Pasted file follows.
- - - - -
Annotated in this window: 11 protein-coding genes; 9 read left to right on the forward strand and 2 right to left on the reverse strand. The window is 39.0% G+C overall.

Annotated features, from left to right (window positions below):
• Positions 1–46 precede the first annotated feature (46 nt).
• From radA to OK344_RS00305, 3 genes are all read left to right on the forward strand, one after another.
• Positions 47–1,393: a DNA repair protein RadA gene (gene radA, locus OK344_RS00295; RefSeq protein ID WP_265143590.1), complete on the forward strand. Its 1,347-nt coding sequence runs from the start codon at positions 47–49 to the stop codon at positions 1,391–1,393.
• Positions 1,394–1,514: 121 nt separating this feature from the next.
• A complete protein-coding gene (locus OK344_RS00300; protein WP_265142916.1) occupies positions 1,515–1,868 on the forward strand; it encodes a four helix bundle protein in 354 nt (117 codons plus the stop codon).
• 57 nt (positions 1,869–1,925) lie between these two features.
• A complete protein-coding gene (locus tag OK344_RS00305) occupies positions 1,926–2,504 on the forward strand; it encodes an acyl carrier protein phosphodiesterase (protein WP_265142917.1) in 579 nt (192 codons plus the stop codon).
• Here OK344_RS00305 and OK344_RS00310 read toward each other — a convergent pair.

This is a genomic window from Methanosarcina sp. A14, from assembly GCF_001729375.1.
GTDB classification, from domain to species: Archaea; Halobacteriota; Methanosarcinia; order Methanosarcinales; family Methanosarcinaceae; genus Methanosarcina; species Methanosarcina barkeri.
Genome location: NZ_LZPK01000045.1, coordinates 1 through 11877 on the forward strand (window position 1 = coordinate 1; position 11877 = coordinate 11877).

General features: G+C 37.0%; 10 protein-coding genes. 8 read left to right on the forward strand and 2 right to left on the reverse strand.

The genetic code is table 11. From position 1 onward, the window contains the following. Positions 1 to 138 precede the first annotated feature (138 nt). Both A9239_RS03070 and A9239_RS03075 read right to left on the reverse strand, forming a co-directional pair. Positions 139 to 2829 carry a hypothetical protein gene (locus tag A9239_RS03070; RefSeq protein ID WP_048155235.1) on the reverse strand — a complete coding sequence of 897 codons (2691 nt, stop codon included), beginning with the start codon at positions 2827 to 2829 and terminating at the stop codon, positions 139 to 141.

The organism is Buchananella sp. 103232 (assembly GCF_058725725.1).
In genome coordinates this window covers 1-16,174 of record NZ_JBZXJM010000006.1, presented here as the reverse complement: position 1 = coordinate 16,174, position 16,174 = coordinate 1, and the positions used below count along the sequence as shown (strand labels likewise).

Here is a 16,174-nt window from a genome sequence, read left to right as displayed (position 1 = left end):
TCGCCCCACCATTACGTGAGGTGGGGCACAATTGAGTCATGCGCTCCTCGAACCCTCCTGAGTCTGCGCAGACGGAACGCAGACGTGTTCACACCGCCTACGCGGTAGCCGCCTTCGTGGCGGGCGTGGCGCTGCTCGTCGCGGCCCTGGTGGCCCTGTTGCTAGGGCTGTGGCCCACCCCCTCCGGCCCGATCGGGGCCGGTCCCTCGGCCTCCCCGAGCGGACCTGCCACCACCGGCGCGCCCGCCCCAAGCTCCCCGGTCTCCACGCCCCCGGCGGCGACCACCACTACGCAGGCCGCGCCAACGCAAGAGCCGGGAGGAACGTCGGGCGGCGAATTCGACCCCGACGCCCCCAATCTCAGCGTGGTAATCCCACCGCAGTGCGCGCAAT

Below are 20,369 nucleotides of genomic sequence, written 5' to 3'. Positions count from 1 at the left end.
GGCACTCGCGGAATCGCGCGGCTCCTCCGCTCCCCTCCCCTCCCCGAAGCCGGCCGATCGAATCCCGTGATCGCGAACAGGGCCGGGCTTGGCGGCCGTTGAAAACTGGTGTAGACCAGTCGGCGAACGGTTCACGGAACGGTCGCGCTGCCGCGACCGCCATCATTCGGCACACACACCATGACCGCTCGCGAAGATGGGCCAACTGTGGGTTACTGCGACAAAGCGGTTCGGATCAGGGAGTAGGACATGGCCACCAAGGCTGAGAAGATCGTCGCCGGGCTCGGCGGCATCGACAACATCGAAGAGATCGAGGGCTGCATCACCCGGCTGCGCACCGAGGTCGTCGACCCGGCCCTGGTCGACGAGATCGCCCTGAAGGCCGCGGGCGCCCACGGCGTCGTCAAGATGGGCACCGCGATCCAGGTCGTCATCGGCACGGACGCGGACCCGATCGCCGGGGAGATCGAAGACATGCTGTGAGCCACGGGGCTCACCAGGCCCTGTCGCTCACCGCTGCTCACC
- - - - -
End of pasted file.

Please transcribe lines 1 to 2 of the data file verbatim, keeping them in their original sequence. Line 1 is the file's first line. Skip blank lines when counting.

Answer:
Annotated in this window: 11 protein-coding genes; 9 read left to right on the forward strand and 2 right to left on the reverse strand. The window is 39.0% G+C overall.

Annotated features, from left to right (window positions below):